Rolling with the punches

Skepticism is the natural reaction, Mary Verdi-Fletcher confirms, when one first encounters the concept of wheelchair dance.

“When you hear ‘wheelchair’ with ‘ballet’ and ‘dance,’ none of it goes together,” the co-artistic director and principal dancer with the Cleveland Ballet Dancing Wheels admits. “You have to see to believe.”

The misconceptions are rooted in language itself, Verdi-Fletcher notes. “People look at wheelchairs as a means of confinement,” she points out. “The saying is, ‘He or she is confined to a wheelchair.” But Verdi-Fletcher also sees words as potential tools to forge a new perspective. “We say ‘sit-down’ and ‘stand-up’ dancers,” she explains.

Instead of seeing wheelchairs as restrictive devices, the dancer urges a different view: “To us, wheelchairs are a means of mobility and freedom.”

The dance world is more than willing to accept wheelchair dance as a rehabilitative tool, says Verdi-Fletcher, but that isn’t the aim of Dancing Wheels. Her most formidable challenge may lie in impressing upon doubters the fact that this is art, not exercise.

“Dancers who haven’t seen a performance don’t understand,” she offers. “It’s not therapeutic. Our training provides sit-down dancers with the best possible application of dance — options that should be the same for all dancers.”

Born with spina bifida, Verdi-Fletcher founded Dancing Wheels in 1980.

“I loved music, movement, dance, but I had no opportunity to learn,” she remembers. “I had to create it.”

The company formed a strong bond with the Cleveland Ballet and, in 1990, formed Cleveland Ballet Dancing Wheels, an integrated company of sit-down and stand-up dancers who reach more than 150,000 people worldwide each year. Shortly before its performance in Asheville, the company is due to receive the 1998 Ohio Arts Council’s Governor’s Award for its Arts in Education Outreach Program.

Education is always one of the group’s goals, and their appearance in any town includes lectures in local schools and hospitals. But Verdi-Fletcher stresses that these are lecture/performances, with the emphasis on demonstration: “We always include dance with lecture. It does need to go hand-in-hand.” This summer, Dancing Wheels will host a workshop in Cleveland for people from all over the world.

In 1994, Sabitino Verlezza joined Dancing Wheels as co-artistic director and choreographer. Verlezza has performed with 92-year-old American modern-dance pioneer May O’Donnell and has also directed his own company, Verlezza Dance, in New York City. His choreography has been staged by Joffrey II and other world-renowned companies. Verlezza’s addition to the group puts the dance world on notice about Dancing Wheels’ artistic significance.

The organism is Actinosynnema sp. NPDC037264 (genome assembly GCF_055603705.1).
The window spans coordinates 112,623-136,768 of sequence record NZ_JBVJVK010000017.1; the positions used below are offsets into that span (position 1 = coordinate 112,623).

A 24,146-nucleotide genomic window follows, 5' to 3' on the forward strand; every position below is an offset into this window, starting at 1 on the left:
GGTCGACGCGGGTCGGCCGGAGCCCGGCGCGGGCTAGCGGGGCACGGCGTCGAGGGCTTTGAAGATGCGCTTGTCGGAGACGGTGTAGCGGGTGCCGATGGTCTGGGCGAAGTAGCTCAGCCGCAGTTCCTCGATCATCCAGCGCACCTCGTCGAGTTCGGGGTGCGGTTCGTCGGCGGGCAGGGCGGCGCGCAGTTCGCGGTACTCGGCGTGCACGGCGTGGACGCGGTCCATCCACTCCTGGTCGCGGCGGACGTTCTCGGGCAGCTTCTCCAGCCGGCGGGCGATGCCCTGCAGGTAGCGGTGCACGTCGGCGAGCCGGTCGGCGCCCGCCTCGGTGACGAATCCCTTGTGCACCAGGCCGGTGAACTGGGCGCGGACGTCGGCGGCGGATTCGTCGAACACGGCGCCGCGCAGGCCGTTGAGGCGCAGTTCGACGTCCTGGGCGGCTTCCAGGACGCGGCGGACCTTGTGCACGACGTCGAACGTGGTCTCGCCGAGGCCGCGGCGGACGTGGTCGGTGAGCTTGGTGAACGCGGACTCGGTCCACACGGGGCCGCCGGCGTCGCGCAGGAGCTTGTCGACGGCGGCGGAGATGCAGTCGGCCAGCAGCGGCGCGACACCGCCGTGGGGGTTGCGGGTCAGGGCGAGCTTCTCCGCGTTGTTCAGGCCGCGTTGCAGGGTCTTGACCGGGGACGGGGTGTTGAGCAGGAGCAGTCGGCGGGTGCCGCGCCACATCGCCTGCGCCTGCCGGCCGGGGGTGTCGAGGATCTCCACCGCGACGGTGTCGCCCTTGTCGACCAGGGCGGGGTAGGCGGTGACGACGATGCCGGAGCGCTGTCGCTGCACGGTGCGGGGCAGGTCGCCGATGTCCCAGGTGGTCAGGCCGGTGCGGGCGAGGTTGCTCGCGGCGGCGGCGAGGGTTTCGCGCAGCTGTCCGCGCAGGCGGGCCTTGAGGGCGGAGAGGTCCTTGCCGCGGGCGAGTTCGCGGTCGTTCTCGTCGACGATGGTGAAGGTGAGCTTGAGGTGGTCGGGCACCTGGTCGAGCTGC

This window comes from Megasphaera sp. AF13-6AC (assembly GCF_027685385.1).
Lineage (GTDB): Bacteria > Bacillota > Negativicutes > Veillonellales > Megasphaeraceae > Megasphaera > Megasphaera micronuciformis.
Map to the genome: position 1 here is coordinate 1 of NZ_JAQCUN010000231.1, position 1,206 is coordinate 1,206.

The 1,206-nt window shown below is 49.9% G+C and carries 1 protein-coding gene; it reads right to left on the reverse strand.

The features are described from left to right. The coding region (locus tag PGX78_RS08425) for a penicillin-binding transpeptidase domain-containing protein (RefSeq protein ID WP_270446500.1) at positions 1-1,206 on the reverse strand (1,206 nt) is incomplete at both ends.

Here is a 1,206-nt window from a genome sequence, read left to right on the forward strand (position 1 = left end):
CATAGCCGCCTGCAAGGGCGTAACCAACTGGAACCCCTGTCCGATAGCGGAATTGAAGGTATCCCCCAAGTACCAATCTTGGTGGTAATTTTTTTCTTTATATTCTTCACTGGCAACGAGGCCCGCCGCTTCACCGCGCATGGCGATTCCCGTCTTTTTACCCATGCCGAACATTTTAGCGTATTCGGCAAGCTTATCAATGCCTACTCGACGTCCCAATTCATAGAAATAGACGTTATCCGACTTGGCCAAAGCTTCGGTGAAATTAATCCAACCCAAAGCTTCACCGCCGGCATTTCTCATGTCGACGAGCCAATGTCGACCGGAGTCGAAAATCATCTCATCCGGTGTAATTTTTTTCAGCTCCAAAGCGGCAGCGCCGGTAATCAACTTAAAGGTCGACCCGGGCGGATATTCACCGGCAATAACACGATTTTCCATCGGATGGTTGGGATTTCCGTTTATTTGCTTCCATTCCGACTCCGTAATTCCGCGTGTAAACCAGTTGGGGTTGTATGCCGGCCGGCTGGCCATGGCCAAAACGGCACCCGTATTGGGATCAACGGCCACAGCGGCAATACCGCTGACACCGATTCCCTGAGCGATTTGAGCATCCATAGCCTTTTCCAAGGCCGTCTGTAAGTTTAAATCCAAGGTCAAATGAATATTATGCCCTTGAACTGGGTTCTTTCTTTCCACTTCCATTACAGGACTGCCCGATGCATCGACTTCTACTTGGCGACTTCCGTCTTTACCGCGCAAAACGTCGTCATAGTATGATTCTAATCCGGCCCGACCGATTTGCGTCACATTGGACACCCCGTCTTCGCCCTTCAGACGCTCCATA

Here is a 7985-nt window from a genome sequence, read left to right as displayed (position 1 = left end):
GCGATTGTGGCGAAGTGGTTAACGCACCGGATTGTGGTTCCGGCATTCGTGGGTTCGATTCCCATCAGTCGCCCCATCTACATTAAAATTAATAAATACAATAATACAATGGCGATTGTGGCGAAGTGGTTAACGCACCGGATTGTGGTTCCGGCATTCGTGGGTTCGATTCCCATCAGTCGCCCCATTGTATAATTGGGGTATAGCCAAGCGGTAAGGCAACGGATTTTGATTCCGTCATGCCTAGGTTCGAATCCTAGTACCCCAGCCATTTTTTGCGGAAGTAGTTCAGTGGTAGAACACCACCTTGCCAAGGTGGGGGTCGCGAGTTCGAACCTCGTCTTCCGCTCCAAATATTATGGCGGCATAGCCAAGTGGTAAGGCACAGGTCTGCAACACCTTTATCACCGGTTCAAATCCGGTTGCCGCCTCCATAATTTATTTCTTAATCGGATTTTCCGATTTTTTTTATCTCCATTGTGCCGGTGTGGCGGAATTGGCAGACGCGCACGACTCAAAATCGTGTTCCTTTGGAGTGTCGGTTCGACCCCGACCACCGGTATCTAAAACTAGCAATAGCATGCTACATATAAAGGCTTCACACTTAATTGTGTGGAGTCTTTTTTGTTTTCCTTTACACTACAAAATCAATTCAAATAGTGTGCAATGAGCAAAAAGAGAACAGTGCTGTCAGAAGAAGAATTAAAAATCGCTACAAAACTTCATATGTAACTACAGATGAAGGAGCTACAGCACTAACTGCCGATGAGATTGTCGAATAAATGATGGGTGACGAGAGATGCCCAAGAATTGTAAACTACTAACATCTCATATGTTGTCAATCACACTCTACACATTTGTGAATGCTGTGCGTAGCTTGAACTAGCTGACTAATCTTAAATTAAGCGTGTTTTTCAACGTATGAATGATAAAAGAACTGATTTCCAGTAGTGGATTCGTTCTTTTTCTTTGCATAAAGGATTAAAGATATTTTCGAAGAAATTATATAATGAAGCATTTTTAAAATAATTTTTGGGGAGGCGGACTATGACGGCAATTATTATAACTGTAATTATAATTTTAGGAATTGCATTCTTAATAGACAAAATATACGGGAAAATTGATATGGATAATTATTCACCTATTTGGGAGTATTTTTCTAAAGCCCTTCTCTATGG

Like all dancers, seated ones train arduously to perfect their routine, using surprisingly similar procedures. “[There’s] a commonality of training,” relates Verdi-Fletcher. “Nondisabled dancers do warm-ups in a seated position. We study the technique of May O’Donnell, a method that [involves] contraction and expansion of the torso.”

Though O’Donnell’s technique was not created with wheelchair performers in mind, Verdi-Fletcher found it readily adaptable to dancers with different needs. “There are a lot of parallels,” she explains. “We decided there was a way to translate it. By [working on] upper-body strength, we can build on what [stand-up] dancers do” — or even surpass it. “We have a lot of speed,” she notes. “Our turns are succinct.” Indeed, the seated dancers have, at times, accelerated enough to actually become airborne.

Verdi-Fletcher also stresses the integration of the dancers in most of the group’s shows. “We have duets and whole ensembles that are [both] stand-up and sit-down dances,” she points out.

Dancing Wheels performances include everything from classical Italian folk dances to modern-dance moves choreographed to a sweeping spectrum of musical styles — “everything from the Beatles to techno music,” as Verdi-Fletcher puts it.

If you’re a fan of the latter, get ready for one of the group’s newest dances, “420 Megahertz.” Verdi-Fletcher finds the “precise, driving” quality of electronic music an evocative accompaniment to wheelchair dance, and appropriately, this number showcases sit-down dancers.

“People come to a performance not knowing what to expect,” declares Verdi-Fletcher. “[They] leave with a whole different [sense] of possibility for disabled persons, and of life in general. Once you see a performance and realize how all this is formulated, it gives people a different vision. They can see it takes no less precision and technique for disabled dancers than [for] nondisabled. We work in unison.”


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